I know this post is somewhat dated but after 30 some odd years I picked up A Diamond holder from Baycom for cutting gummy metal. It wasn't cheap but I really don't like making tools and heaven knows I've made my share over the last 40 years!

Here's what I found:

It works well enough just following the info on the box but it leaves a semi-smooth finish, not great in my book.

I took one of my own HSS 1/4" bits and put a 1/32" round nose the entire length of the leading edge on my homemade slow speed (250 rpms) with a 1200 grit flat face diamond wheel on it. That's all, I didn't hone the cutter in any other way, just used a Norton fine wheel on my conventional grinder to Diamond's specs.

This made a night and day difference in the cut. I tried 'junk' steel (you know the gummy stuff with different degrees of hardness throughout it) plus aluminum, brass, 303, 304 stainless, etc. Each one gave me, not just a good but an excellent finish. The gummy metals easily finished better than my carbide inserts and when I ran my thumb nail down them they were smooth with no ridges.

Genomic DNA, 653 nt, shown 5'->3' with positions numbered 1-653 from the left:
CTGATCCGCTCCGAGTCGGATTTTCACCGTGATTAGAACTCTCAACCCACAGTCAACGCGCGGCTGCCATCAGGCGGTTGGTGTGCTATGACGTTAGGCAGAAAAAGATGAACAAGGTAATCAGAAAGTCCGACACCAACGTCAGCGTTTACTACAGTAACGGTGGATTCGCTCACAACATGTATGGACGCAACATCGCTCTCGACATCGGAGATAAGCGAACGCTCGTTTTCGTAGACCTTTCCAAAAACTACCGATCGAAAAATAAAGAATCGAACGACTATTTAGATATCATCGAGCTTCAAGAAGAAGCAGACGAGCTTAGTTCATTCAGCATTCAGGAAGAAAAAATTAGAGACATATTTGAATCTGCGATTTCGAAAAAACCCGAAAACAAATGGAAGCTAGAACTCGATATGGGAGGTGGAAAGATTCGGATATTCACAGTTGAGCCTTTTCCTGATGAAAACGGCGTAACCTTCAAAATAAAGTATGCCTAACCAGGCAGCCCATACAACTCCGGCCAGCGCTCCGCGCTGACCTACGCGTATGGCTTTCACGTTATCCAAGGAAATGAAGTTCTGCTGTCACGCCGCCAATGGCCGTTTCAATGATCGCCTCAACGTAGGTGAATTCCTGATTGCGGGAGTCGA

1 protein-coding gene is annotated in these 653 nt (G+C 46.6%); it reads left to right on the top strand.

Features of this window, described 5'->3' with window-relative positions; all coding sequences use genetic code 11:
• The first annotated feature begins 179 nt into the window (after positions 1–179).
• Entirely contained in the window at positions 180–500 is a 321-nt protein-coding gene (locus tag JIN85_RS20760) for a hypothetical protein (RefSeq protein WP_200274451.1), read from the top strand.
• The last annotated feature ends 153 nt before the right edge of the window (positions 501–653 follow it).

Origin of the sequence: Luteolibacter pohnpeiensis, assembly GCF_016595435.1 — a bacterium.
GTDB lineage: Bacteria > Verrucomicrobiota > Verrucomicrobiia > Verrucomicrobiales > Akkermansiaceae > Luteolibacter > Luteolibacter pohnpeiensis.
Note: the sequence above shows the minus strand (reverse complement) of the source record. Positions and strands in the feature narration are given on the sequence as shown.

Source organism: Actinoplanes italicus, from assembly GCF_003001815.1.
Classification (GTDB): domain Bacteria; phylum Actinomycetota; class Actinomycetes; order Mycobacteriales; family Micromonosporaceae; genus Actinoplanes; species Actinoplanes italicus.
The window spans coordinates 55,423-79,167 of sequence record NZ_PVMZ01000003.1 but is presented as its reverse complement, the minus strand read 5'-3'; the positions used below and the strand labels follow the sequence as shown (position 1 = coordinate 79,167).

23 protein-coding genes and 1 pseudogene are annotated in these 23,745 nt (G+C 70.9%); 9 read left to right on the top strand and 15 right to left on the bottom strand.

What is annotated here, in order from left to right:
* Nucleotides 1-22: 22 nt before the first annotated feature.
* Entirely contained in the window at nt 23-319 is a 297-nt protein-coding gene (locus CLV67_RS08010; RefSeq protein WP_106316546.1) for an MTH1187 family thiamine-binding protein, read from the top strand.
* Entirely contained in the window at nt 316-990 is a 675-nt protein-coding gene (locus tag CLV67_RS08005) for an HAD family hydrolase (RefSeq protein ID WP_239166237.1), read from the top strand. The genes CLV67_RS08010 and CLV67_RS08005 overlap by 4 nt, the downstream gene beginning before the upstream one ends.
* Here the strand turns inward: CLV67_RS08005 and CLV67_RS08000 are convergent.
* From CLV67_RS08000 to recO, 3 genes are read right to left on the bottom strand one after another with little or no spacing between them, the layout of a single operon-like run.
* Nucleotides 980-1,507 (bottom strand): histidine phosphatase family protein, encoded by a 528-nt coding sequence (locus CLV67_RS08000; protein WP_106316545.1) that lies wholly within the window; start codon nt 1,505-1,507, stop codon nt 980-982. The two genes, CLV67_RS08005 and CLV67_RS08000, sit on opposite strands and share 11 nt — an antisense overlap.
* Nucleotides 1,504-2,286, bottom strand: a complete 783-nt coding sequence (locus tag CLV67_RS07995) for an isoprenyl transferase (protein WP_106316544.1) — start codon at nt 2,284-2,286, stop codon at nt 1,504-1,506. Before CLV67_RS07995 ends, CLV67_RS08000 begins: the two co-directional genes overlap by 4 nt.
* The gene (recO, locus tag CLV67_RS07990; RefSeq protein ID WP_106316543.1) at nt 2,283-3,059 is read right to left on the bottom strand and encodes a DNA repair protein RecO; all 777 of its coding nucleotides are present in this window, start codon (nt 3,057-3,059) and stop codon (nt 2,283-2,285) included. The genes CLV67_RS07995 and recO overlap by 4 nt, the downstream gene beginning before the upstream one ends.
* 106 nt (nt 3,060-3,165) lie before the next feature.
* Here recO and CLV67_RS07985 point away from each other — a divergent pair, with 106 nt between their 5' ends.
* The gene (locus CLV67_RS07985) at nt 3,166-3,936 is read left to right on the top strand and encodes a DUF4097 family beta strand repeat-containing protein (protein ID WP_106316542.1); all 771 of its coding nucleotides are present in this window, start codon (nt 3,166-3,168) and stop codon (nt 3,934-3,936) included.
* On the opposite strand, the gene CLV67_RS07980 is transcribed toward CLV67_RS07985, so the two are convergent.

The trouble with the Diamond tool is that it doesn't have a nose. You simply can't cut with a dead sharp cutter and expect good results. There is too much stress on the cutter point. Anyone who cuts threads knows this, you sharpen a 60 degree threading tool and by the time you're finished with the first few passes you can see the cutter tip is dull if you inspect it with a magnifier.

I cut different depths and the Diamond tool tip now lasted longer also. The tool I got was for the Aloris quick change holder on my Maximat Super11 and V10P lathes.

I won't be giving up my carbide inserts, when things have to move along fast you just can't beat them! The Diamond holder does have a place though for those times when I have difficult metals to cut or when I want 1018 to look like 12L14 and also on my little Sherline CNC.

The other good thing about the Diamond holder is the cutting action creates less stress on light lathes. Now that I know what it's about and its limitations I'll be getting one for my Sherline as well.

I think it's a good tool for those who are just learning machining also, especially those having trouble with grinding HSS bits, which by the way, give a better cut than inserts in many metals when you're not flooding the part with coolant.

Rob